A clock placed above the door to Jack Schoff’s home, in North Berwick, Maine, is meant to prepare every visitor for what awaits them inside, but the sight of 1,509 clocks adorning every square inch of a small studio apartment isn’t easy to take in, especially if it’s your first time visiting. Everyone lets out a “Wow”, but Jack Schoff isn’t impressed anymore because “everyone says the same thing.”
Unlike most other quirky collectors, Jack hasn’t always been fascinated by clocks. In fact, he only began collecting them seven or eight years ago, when health issues forced the former Portsmouth Naval Shipyard pipefitter to take some time off. With so much time on his hands, sitting idly at home, there was only one way to go – clocks. “I was going stir crazy, so I started taking clocks apart and putting them back together, you know, just for something to keep busy,” he says. He and a friend would drive throughout the Seacoast region, from one yard sale to another, buying all kinds of clocks. Then, people started hearing about his crazy hobby and began leaving old or broken clocks on his doorstep, so he doesn’t even know where some of the items in his collection came from.
He never knew a bunch of old clocks had world record potential until his then 10-year-old granddaughter brought him the Guinness Book, in 2007. She showed him that the current record was 921 clocks, set by a fellow from Germany, and told him he was going to win the world record. Mr. Schoff had around 900 clocks at that point, but by the summer of 2008 he had set a new record with a collection of 1,094 different clocks. Fast forward to present day, Jack Schoff has an impressive collection of over 1,500 clocks (1,509 in February 2010), and his small apartment has become a virtual tourist attraction visited by people from all around the country.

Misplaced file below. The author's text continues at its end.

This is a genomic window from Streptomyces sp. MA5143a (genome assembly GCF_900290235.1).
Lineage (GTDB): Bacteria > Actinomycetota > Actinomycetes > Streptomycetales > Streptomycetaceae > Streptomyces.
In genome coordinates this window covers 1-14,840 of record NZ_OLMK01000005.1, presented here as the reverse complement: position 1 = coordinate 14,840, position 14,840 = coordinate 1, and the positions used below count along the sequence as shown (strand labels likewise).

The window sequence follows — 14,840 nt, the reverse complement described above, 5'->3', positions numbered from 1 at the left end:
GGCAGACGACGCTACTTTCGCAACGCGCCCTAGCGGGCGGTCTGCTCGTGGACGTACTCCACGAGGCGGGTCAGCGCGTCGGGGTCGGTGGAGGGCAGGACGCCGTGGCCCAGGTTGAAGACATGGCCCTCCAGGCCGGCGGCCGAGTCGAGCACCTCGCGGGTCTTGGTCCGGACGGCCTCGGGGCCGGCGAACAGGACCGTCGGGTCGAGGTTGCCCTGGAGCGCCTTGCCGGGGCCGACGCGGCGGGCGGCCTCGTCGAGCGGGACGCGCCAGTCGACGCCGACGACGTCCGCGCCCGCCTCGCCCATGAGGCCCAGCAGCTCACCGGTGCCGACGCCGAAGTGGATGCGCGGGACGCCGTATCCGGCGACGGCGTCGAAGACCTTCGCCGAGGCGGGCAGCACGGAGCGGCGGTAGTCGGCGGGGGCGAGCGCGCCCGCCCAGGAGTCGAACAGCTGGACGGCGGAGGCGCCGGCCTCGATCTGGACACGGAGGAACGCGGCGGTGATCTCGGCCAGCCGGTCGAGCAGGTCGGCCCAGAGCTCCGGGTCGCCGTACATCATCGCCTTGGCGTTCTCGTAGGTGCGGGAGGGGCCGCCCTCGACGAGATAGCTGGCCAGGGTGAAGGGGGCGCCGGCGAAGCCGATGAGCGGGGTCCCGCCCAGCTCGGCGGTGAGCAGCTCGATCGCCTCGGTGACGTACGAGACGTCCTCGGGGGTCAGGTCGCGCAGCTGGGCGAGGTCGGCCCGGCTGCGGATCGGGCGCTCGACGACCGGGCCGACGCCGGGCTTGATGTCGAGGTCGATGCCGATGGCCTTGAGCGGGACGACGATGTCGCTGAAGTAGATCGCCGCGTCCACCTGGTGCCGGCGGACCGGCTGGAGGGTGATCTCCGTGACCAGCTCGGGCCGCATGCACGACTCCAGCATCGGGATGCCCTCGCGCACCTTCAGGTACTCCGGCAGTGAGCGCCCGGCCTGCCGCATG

When his collection was first certified by Guinness, the 66-year-old said he had enough and that he won’t be adding any more items to his clock collection, but in 2010 he received a second certificate of acknowledgement for his 1,509 different clocks. I guess this sort of crazy passion doesn’t just go away… In fact, he says he would throw them all away, but he just doesn’t know where to start. Sounds like a clear case of severe collectitis (I made that up) to me.
Until he decides what to do with his amazing collection, Jack Schoff spends a lot of his income on batteries alone, and a lot of his time repairing the clocks lagging behind. In case you were wondering how long it takes him to adjust the entire bunch for daylight savings time, the answer is between three weeks and a month. But it’s all worth it come noon, when all hell breaks loose as the clocks start making all kinds of noises.
According to odditycentral.com